The New York Jets offense needs no major additions from a weapons standpoint. Sam Darnold‘s boys are ready to roll in 2019.
Dez Bryant, A.J. Green, and thank the football gods Antonio Brown is no longer an option—these are (were) just three of the weapons New York Jets fans can’t stop spouting out. The latest version of “Madden NFL” team building encourages the Jets to add to the offensive weaponry.
It’s flashy. It brings rejuvenation and hype to the table. It brings the parties. It brings the “ruckus.”
It’s also silly, especially considering the current health of the entire 53-man depth chart.
Sam Darnold‘s collection of offensive weapons are fine. They’re ready to roll. In fact, they may even represent one of the better groups in the NFL. There’s one pesky caveat to such a notion: the offensive line.
In no world should assets or cap space be relented when the offensive line remains in such a hapless situation. Prime Jerry Rice wouldn’t make much of a difference lining out wide with this five-man unit.
Mike Maccagnan’s fifth NFL Draft should read off EDGE, offensive line, offensive line, EDGE, offensive line, and offensive line. (OK, perhaps not literally, but you get the idea.) The madness that is not selecting offensive linemen with premium selections has gone on for far too long.
The skill players’ production is all predicated on the offensive line. It’s a general rule for any football squad yet so apparent for the 2019 Jets.
The Assets Are Running Thin
“I was told by a league source it is ‘highly, highly unlikely’ Cincinnati moves the playmaking wideout, who’s in the final year of a four-year, $60 million contract signed in 2015. Bengals owner Mike Brown loves Green, and if it’s up to him, he’ll retire a Bengal. Green is also incredibly loyal, a source said. He has no desire to leave Cincinnati.”
How could anybody think this is a good idea?
The Jets are without a second-round selection yet are stuck with desperate needs at center, tackle (yes, tackle), both edges, and cornerback. Two third-round selections are present, but enough isn’t loaded in the gun.
Maccagnan has made it clear that fielding offers for the No. 3 pick is the priority, meaning trading down is a probable target. Nothing could be more correct. An infusion of young talent sprinkled up and down the depth chart is a critical requirement. For years, the Jets have failed to develop talent not chosen in the top 10 (save for a possible Chris Herndon bust out).
Dishing out any picks for any weapons is a Madden move, not a championship football strategy.
The Current Look Works With A Real O-Line
There’s plenty of talent to go around … as long as the O-line is legit.
The 2006 season featured the depths of weaponry. Kevan Barlow at running back, an unknown in Jerricho Cotchery as the top wideout, and Chris Baker at tight end helped Chad Pennington and the Jets to a surprising 10-6 mark after a dreadful campaign. Remember, so-called NFL experts had the Jets overall talent level among the worst in the league.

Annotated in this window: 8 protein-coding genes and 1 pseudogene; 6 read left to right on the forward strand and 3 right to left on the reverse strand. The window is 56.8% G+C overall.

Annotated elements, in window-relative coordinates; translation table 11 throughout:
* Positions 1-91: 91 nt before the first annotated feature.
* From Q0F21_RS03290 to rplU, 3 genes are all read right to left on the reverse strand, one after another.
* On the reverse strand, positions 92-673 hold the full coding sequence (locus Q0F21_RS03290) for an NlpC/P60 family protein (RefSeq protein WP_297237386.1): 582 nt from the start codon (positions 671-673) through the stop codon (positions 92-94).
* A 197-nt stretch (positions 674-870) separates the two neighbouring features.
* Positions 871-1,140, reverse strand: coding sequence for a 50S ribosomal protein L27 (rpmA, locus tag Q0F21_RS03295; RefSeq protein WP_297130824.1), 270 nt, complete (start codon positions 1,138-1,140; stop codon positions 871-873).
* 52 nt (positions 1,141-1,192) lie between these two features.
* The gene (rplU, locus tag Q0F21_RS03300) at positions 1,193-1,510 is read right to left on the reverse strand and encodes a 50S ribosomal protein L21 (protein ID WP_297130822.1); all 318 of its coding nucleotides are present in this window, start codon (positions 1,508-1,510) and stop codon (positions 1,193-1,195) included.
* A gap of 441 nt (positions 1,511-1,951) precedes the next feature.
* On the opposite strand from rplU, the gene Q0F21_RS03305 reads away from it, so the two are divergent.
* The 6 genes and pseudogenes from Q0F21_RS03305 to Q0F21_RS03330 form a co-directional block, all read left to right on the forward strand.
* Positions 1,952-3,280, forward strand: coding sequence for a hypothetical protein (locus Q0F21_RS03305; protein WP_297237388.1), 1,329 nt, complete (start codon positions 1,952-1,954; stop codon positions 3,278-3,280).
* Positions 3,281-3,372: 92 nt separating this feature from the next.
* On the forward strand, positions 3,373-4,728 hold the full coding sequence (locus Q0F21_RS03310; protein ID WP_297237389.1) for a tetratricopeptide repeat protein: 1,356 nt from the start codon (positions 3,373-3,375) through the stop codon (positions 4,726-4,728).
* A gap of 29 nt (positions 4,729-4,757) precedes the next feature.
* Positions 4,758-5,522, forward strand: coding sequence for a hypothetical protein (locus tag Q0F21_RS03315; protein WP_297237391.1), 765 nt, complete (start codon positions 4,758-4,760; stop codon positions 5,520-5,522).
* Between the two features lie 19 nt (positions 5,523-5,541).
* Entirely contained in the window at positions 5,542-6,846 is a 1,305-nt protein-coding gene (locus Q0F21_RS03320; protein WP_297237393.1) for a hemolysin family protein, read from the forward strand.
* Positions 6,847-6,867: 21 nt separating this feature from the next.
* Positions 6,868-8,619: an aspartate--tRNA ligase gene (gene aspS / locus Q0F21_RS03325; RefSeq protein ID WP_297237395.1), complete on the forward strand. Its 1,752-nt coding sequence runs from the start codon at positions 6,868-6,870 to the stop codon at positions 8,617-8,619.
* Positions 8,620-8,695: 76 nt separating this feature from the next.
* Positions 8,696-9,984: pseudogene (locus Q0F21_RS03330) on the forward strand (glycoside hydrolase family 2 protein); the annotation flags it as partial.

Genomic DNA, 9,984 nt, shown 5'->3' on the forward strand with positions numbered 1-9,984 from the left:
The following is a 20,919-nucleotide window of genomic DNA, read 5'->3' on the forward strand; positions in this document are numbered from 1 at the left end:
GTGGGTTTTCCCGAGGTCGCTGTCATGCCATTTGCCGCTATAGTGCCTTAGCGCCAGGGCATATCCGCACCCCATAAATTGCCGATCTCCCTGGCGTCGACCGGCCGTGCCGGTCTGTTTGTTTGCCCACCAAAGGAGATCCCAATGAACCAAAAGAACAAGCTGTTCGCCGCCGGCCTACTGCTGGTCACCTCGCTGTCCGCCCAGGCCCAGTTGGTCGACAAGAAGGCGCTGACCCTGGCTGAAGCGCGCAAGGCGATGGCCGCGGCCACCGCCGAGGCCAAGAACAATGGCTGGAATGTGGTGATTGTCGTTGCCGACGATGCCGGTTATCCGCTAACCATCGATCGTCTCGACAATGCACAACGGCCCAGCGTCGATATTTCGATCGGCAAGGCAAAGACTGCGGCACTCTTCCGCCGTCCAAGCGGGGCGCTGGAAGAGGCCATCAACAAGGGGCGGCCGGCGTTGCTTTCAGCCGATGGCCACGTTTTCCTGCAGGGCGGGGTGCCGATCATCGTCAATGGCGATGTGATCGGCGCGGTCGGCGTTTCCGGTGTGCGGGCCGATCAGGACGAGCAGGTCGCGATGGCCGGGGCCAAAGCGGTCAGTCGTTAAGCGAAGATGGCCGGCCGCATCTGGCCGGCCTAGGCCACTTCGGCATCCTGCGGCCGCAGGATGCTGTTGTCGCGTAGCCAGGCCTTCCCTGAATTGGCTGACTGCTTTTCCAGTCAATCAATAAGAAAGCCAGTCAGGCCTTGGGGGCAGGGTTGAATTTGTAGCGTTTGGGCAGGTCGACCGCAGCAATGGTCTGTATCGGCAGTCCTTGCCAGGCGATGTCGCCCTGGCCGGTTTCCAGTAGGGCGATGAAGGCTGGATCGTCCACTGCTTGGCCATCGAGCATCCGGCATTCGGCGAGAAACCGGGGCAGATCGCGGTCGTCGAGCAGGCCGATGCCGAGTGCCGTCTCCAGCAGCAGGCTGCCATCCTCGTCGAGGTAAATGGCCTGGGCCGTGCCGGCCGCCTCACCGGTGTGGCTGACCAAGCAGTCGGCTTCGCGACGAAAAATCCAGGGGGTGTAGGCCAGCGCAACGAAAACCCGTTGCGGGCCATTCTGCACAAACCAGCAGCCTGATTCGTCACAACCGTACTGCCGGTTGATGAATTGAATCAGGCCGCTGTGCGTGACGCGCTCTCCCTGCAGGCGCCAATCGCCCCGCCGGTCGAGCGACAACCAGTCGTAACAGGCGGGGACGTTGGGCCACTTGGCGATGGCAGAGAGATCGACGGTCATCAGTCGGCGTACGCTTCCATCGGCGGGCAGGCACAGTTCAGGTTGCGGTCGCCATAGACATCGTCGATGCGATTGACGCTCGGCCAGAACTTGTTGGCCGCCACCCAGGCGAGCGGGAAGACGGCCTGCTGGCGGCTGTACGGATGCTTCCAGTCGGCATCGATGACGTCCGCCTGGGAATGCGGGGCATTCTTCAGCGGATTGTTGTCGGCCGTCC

Eric Mangini and Mike Tannenbaum didn’t mess around that first season; they flipped three offensive line starters (drafting Nick Mangold and D’Brickashaw Ferguson in the first round) and rode that strength to a successful season.
The O-line cures all. It makes up nearly half of the offense (5-of-11 players). If the Jets dare dream to add an aging weapon over drafting offensive linemen in a few weeks, they deserve to lose.
Think about the current group. Le’Veon Bell, while we haven’t seen him since 2017, can do it all. He can line anywhere on the football field and do anything he’s asked. Sprinkle in Elijah McGuire‘s lightning to Bell’s thunder and the one-two punch is legit.
Chris Herndon fills out the vertical-threat tight end spot to perfection. The second receiving tight end is lacking at the current moment, but it’s manageable with Jordan Leggett and Neal Sterling (Eric Tomlinson is the pure blocking tight end).
Quincy Enunwa is that possession weapon who can torch any defense underneath. Save for his health issues, the kid is a stud and can put forth amazing production with the right offensive line. Robby Anderson is the straight-line burner that forces every single-high safety to shade his way.
At slot, Jamison Crowder is the man the offense sorely missed a season ago. Enunwa’s also a monster in the slot, but deploying a legitimate three-wideout look in Adam Gase’s 11 personnel offense is the name of the game. Trenton Cannon, although labeled as a running back, is quite literally Crowder’s backup as the offense’s X-factor (the man who can line up in the slot, run the jet-sweep, and even take a hand-off or two).
The weaponry is fine. In 2020, a true No. 1 receiver should be written on the wish list. A bigger possession-type guy to serve as Darnold’s favorite target is a must. But that’s for future use.
Not until this New York Jets offensive line is fixed should the addition of any weapon even slightly be entertained.